spring 2011



This is the home page for our advanced course in theoretical and applied genetics. We will examine the role that genetic approaches play in protecting the long-term survivability of a species in a changing environment - one that includes human beings.

The class will start by examining the underlying principles relevant to conservation genetics. We will then move onto the practices: methods of measuring genetic diversity in populations; identification of conservation units; genetics and consequences of population fragmentation; inbreeding and outbreeding; genetic management of wild and captive populations; reintroduction of organisms back into the wild; the role of forensics in enforcement and development of recovery plans. We will draw from many well-known case studies in the region and internationally. Labs will include a laboratory-based molecular genetics study and computer analyses.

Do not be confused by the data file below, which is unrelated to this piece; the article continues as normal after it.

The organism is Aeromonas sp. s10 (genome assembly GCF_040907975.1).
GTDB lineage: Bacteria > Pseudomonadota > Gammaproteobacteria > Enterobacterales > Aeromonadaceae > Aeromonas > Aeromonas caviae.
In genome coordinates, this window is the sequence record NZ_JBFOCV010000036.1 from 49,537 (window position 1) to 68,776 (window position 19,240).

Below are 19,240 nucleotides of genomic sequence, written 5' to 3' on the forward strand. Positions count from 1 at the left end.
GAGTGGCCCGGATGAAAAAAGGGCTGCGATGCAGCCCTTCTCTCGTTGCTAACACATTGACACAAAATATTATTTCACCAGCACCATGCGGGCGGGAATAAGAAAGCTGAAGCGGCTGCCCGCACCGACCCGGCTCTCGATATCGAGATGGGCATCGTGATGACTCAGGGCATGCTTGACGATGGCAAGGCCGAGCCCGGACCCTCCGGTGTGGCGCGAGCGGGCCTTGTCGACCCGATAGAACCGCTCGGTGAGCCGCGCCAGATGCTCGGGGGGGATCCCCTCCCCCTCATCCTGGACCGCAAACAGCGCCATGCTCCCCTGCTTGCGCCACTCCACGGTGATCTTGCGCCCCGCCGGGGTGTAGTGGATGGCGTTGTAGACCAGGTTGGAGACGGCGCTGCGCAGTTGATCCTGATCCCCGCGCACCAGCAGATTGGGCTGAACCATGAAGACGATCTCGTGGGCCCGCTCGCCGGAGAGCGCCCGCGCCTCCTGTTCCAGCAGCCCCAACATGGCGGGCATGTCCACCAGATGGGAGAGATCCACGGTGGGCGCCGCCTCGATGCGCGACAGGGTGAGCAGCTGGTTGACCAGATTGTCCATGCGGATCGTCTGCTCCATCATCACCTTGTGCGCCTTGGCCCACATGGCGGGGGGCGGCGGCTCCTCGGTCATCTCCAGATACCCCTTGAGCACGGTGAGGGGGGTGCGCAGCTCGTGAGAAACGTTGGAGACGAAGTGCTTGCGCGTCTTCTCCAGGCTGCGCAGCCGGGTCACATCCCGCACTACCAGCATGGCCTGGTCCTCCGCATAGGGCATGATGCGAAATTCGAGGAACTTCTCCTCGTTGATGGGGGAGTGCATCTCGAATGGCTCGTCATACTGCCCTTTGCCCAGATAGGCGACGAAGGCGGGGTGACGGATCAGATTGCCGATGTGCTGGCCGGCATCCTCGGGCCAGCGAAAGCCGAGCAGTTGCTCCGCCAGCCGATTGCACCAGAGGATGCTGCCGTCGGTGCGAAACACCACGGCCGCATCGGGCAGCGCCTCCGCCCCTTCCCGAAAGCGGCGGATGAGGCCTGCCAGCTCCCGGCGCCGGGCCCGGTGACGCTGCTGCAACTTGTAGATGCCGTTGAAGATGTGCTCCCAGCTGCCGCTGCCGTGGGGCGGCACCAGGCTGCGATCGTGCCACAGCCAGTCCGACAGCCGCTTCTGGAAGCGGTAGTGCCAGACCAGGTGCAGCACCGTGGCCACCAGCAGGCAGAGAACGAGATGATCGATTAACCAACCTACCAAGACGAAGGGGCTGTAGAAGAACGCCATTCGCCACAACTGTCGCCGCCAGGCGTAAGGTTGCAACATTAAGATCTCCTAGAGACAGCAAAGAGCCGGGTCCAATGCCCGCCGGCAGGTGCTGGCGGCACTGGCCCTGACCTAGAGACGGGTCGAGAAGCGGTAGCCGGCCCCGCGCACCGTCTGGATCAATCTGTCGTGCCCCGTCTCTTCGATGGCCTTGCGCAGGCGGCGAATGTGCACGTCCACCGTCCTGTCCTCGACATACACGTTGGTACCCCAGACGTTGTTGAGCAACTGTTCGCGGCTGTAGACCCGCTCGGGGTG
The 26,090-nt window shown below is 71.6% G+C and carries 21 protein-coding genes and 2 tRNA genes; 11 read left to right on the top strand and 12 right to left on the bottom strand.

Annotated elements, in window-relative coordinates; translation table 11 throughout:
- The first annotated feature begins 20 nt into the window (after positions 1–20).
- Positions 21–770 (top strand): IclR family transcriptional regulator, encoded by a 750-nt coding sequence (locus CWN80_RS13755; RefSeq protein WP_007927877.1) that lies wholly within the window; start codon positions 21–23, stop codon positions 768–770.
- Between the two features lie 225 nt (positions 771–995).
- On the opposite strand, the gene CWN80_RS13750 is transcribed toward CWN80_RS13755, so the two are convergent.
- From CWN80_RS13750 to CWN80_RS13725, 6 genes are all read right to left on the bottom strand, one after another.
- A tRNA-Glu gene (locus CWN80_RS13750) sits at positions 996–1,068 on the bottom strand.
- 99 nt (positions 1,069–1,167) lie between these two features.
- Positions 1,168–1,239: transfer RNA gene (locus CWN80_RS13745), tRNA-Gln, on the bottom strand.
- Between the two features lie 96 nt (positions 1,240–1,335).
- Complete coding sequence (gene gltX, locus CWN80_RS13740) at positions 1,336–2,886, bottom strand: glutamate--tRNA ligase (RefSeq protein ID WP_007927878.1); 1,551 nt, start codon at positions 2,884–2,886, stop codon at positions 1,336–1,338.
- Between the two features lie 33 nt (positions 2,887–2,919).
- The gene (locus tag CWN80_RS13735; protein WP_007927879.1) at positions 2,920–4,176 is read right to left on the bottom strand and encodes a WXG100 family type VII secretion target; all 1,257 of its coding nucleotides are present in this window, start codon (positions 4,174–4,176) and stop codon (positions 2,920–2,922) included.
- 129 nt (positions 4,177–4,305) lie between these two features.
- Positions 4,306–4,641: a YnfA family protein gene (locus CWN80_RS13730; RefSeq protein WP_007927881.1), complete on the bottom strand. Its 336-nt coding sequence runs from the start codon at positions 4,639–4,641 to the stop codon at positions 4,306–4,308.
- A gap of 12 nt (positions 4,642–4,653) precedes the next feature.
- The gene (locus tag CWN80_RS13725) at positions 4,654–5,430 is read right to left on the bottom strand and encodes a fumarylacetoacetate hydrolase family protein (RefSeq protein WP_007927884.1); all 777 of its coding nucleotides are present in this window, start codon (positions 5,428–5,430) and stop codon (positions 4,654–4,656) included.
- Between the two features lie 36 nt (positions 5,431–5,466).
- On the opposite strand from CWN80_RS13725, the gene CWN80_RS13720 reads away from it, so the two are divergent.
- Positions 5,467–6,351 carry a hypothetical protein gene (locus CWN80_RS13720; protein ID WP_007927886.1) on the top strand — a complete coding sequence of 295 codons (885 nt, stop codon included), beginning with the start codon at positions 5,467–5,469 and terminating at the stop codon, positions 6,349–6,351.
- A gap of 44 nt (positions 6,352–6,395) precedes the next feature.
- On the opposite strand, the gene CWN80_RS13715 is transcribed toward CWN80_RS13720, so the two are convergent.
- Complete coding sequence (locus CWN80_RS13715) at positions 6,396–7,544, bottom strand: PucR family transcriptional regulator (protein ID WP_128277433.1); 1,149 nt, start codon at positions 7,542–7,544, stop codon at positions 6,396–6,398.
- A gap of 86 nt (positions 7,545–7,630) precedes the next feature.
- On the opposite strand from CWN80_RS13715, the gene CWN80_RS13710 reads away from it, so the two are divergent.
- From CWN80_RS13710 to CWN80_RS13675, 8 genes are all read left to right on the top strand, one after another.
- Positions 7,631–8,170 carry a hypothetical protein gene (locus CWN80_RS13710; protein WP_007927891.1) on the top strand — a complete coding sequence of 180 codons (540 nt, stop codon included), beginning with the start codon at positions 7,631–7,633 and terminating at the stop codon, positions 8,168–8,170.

Dr Kerry Naish, School of Aquatic & Fishery Sciences, Marine Studies, Room 209

Teaching Assistant

Marine Brieuc, School of Aquatic & Fishery Sciences, Marine Studies, Room 211

Office hours: By appointment

Meeting times Spring 2011
Lectures: M, W, F 10:30 to 11.20, FSH 107
Labs: W 13.30 to 16.20, FTR 113 or FSH 136 (check syllabus)

Recommended Textbooks

Allendorf FW, Luikart G (2007) Conservation and the Genetics of Populations. Blackwell, Malden, MA. 642pp

Frankham R, Ballou JD, Briscoe DA (2002) Introduction to Conservation Genetics. Cambridge University Press, Cambridge. 617pp

School of Aquatic and Fishery Sciences . University of Washington

Graphics: C.Naish